The Story: Beliefs and Perspectives
Beliefs and Perspectives
Modernism perpetuated a perverse view of chaos in natural architecture and by extension an arrogant disregard for those social cultural models that pursued it. Consider the western view of African cultures, where many societies have been subjected to generations of slavery by tribal practice, the colonial expansion of Europe and apartheid. Slavery is dehumanizing because it takes away individual freedom and breaks down the human spirit. Yet there are modern labour-intensive practices, used for commercial gain, that perpetuate this dehumanising experience. The principle of division of labour, often leads to the entrapment of unskilled workers. If learning is fostered amongst unskilled workers, it is to a large extent limited to tactile learning.
The attempts to export modernism from the “First World” to the “Third World” through commercial ventures have resulted in some practices akin to centuries of slavery. Industrialization was packaged to third world countries but the monopoly of control, technologies, knowledge and information were kept in the hands of the first world [Jencks, 1989, p.56].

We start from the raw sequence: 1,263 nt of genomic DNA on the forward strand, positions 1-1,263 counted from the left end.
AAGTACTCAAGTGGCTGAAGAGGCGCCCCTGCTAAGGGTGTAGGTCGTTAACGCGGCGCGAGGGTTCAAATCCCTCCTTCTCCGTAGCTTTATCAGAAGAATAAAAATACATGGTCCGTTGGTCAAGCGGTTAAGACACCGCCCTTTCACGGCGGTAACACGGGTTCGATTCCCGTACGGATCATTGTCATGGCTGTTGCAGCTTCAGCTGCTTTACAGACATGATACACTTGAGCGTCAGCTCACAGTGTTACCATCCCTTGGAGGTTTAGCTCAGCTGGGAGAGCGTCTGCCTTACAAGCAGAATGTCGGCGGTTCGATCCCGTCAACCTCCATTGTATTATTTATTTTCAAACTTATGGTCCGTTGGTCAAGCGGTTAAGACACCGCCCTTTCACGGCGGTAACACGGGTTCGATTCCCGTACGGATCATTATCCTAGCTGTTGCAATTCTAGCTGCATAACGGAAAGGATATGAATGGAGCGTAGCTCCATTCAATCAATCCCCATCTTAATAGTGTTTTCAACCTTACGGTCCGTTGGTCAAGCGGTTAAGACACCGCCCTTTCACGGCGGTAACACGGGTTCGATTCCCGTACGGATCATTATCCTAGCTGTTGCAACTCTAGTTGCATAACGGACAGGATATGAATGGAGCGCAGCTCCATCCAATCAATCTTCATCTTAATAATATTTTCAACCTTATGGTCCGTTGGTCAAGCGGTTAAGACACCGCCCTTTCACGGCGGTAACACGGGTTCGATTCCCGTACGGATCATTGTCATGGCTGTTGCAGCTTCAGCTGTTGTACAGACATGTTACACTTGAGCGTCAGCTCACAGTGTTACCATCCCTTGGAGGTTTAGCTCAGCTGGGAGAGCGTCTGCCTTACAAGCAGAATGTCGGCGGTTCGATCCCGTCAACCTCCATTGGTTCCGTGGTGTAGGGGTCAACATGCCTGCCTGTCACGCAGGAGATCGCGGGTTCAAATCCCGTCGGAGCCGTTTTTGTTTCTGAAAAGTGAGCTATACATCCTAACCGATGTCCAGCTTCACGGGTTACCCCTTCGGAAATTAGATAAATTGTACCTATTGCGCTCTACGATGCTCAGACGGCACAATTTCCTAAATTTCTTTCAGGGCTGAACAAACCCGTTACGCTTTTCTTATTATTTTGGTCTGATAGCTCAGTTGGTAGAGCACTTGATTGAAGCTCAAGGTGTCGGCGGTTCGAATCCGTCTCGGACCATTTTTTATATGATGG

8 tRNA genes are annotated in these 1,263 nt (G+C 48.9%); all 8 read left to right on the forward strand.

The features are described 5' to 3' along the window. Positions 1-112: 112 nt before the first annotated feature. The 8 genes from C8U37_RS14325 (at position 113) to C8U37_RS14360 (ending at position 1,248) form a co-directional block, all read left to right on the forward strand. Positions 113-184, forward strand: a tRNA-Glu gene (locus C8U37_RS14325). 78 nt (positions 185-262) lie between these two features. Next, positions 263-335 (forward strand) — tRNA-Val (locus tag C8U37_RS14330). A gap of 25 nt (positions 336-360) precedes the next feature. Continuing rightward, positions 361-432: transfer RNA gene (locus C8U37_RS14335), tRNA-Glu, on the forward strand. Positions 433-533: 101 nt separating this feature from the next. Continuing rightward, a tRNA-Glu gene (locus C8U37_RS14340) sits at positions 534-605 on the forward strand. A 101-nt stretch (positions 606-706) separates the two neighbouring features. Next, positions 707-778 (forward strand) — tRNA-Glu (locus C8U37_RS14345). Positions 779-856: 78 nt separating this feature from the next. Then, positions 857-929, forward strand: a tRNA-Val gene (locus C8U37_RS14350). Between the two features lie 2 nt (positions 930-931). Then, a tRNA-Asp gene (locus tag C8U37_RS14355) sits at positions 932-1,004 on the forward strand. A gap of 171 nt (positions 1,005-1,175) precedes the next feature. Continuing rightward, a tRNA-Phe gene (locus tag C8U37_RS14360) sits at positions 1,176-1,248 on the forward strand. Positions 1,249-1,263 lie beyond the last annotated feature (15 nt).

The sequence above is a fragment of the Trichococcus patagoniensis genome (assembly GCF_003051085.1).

There seems to be a lack of understanding that theory or abstract thinking plays a key role in action and results. That above all else, it is the thinking patterns and our ability to generate them that must be nurtured and where investment must be placed. When likening the hope of an "African Renaissance" with the Italian Renaissance, many leaders in business and politics focus on the prosperity and wealth generated during that period rather than on the shift in thinking that caused it. The true enlightenment that came from the Italian Renaissance was the shift in space awareness from a two dimensional tactile view to a visual three-dimensional perspective. Africa’s rebuilding and renewal (physically, socially and spiritually) lies in the hands of architecture-intensive disciplines – in the forging of modernist and natural thinking.